Flex: Where are you headed?

I read an interesting post on official Flex blog few days ago. Flex: Where we are headed tries to summarise Adobe’s view on Flex framework and it’s future. Unfortunately my comment has not been approved for about two weeks now (holidays?) so I decided to post in on my blog. Hopefully some of these concerns will be addressed. Here we go:

Dear Adobe,

It’s great to read that you treat your platform seriously. You are positioning yourself as enterprise platform provider, but the reality shows you are not there yet. Several improvements to Flex and Flash need to be made for that duo to become truly useful in the enterprise world. I have worked on a number of large scale Flex projects for major financial institutions and would like to share some of my observations. I know this is an ultimate wish-list, but all these things really matter:

  • Flash runtime needs to be made more efficient. Really big budgets are required to make large modular applications work smoothly. Drop some backwards compatibility baggage if you need to. Virtual machines can be really fast (JVM).
  • AS3 needs to be updated (it’s 5 years old already) to have proper collections library, support for generics and decimal type. You need to make it even more expressive and powerful.
  • Better reflection and code instrumentation capabilities are needed.
  • Better support for modularisation and runtime dependencies is needed – make RSLs even more powerful and controllable by developers.
  • General quality of code across Flex SDK needs to be improved considerably. Having so many bugs and regressions is not acceptable in mature enterprise framework.
  • Performance of Flex SDK components needs to be improved. Hundreds of components and tons of data on the screen should not be a problem. That’s how enterprise applications usually look like.
  • Styling engine in Flex needs to be replaced with one that is more powerful, efficient and less buggy.
  • Flex compiler needs to be faster. Compile time in any larger project are so high, that may seriously hurt productivity.
  • Flash Builder needs to become world class IDE – some third party IDEs are ahead (IntelliJ).
  • Proper profiler is a must. Current solution is not powerful enough, doesn’t visualise results well and is way too slow.
  • Better support is needed for tools that are widely used in enterprise, such as maven. Contrary to some opinions, flex-mojos is not good enough yet.

Flex developers spend too much time fighting their tools. That makes building Flex platforms rather expensive and risky investments. If this perception will get instilled in minds of managers and directors, then enterprise Flex is dead and lots of Flex developers will need to start looking for new job. Keep us informed about your plans.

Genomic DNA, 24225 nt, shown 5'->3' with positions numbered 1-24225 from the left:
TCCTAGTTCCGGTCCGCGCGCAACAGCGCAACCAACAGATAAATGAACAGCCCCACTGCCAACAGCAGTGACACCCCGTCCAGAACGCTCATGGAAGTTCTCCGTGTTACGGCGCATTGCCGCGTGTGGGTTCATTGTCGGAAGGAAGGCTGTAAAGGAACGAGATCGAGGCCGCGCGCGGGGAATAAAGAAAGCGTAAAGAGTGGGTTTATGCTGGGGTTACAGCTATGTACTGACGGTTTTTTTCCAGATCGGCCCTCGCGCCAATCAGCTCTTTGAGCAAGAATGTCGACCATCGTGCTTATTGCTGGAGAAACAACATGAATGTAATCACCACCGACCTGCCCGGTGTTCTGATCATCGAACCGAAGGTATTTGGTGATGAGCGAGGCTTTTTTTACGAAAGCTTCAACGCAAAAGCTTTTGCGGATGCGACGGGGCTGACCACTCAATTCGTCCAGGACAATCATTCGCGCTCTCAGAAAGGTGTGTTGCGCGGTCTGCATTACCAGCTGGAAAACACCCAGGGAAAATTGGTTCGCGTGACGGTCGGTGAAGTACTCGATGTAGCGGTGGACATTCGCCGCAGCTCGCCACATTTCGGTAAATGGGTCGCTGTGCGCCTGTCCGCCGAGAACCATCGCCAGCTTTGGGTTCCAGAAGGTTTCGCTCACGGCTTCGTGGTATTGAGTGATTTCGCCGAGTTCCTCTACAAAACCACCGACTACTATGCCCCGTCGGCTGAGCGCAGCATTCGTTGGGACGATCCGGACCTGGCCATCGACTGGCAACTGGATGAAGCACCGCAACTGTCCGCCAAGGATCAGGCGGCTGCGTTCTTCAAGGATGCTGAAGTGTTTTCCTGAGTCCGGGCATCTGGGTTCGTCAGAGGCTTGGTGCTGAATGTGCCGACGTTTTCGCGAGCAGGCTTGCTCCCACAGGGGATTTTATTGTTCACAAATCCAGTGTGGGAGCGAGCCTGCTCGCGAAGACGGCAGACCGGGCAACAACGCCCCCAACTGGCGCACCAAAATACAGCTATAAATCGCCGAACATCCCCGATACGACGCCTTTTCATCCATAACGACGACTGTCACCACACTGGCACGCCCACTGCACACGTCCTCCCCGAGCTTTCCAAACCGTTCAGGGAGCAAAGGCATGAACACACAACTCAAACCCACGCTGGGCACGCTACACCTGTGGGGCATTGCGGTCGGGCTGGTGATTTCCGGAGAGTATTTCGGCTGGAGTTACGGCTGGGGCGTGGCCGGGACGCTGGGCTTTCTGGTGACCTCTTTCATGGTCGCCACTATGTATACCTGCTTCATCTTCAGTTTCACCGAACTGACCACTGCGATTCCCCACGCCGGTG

1. rattkin said:

    This pretty much sums up my current experience and state of mind. Been working with Flex since early beta of Flex 2 SDK and, looking at the time that has passed since then, I’m greatly disappointed in the pace of changes taking place in Flex. It’s a standing out framework, no doubt about that, but this will not last forever if Adobe won’t come back with proper solid strategy for the product.

    I’m often hearing from Java developers, that they would pick up the technology if it wasn’t for anachronic and feature-poor language that AS3 currently is (lack of function overloading is often mentioned as particularly bizarre). That could be easily alleviated by putting some work into next-gen ActionScript. As for the runtime itself, facts speak against it – current javascript vm implementations in Chrome or Safari can easily beat FP. In fact, their performance improves every few months, while FP stays almost the same for couple of years now.

    Personally, I would be relieved to hear Adobe dropping the mobile Flex thingy. I’m yet to hear a story from the business about successful delivery of enterprise Flex app on mobile. The idea obviously sounds great, but given the dire problems Flex already has on desktop at the moment, adding up to chaos by focusing on mobile just doesn’t look good in my book. Of course, it sounds great for marketing, but I doubt it’s something we (developers) actually *need* right now. Android world is already dominated by skilled Java folks. To transfer the skillset to just another platform, is relatively easy. iOS is hardcore, but those who made the leap are already deep into it and can work efficiently with ObjC and XCode. Doesn’t seem like the pie piece here is big enough to take even a small bite…

  2. Dimitri K said:

    Maybe it has been approved since publication, but your comment can be seen on the Adobe post ;)

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